Effects of menopause and high-intensity training on insulin sensitivity and muscle metabolism

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To investigate peripheral insulin sensitivity and skeletal muscle glucose metabolism in premenopausal and postmenopausal women, and evaluate whether exercise training benefits are maintained after menopause.


Sedentary, healthy, normal-weight, late premenopausal (n = 21), and early postmenopausal (n = 20) women were included in a 3-month high-intensity exercise training intervention. Body composition was assessed by magnetic resonance imaging and dual-energy x-ray absorptiometry, whole body glucose disposal rate (GDR) by hyperinsulinemic euglycemic clamp (40 mU/m2/min), and femoral muscle glucose uptake by positron emission tomography/computed tomography, using the glucose analog fluorodeoxyglucose, expressed as estimated metabolic rate (eMR). Insulin signaling was investigated in muscle biopsies.


Age difference between groups was 4.5 years, and no difference was observed in body composition. Training increased lean body mass (estimate [95% confidence interval] 0.5 [0.2-0.9] kg, P < 0.01) and thigh muscle mass (0.2 [−0.1 to 0.6] kg, P < 0.01), and decreased fat percentage (1.0 [0.5-1.5]%, P < 0.01) similarly in the two groups. The postmenopausal women had lower eMR in vastus lateralis muscle than the premenopausal women (−14.0 [−26.0 to −2.0] μmol/min/kg, P = 0.02), and tended to have lower eMR in femoral muscles (−11.2 [−22.7 to 0.4] μmol/min/kg, P = 0.06), and also GDR (−59.3 [−124.8 to 6.3] mg/min, P = 0.08), but increased similarly in both groups with training (eMR vastus lateralis muscle: 27.8 [19.6-36.0] μmol/min/kg, P < 0.01; eMR femoral muscle: 20.0 [13.1-26.7] μmol/min/kg, P < 0.01, respectively; GDR: 43.6 [10.4-76.9] mg/min, P = 0.01). Potential mechanisms underlying the training-induced increases in insulin sensitivity included increased expression of hexokinase (19.2 [5.0-24.7] AU, P = 0.02) and glycogen synthase (32.4 [15.0-49.8] AU, P < 0.01), and also increased insulin activation of Akt2 (20.6 [3.4-29.0], P = 0.03) and dephosphorylation of glycogen synthase (−41.8 [−82.9 to −0.7], P = 0.05).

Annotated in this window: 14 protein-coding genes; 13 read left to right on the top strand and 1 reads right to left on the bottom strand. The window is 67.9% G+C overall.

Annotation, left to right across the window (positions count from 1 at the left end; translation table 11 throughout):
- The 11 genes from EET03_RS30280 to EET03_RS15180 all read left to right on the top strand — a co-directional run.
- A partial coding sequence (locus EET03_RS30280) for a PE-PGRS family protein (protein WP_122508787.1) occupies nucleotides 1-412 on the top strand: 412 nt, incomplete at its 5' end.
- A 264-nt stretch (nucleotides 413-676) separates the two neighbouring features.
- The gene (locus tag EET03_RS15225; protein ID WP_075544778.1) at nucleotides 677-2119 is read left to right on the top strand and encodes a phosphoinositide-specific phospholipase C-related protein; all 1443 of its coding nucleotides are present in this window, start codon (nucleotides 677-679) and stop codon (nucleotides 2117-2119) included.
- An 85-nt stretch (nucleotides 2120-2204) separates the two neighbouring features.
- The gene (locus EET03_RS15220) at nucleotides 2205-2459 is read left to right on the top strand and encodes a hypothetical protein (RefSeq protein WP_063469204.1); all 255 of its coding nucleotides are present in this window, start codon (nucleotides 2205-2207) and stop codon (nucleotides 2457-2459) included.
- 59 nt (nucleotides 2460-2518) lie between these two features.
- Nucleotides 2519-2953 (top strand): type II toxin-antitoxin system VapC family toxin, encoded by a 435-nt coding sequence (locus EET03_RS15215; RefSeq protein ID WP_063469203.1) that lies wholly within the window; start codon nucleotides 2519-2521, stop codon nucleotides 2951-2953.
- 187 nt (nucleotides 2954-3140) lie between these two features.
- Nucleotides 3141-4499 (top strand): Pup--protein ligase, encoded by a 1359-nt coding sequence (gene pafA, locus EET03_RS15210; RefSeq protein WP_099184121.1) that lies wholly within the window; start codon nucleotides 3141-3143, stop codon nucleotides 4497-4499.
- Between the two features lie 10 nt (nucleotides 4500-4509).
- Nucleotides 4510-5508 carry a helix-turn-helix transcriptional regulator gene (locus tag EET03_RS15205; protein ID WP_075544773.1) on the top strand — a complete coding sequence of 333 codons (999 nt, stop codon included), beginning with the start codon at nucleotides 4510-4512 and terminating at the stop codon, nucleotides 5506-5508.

Insulin sensitivity was reduced in early postmenopausal women. However, postmenopausal women increased peripheral insulin sensitivity, skeletal muscle insulin-stimulated glucose uptake, and skeletal muscle mass to the same extent as premenopausal women after 3 months of high-intensity exercise training.

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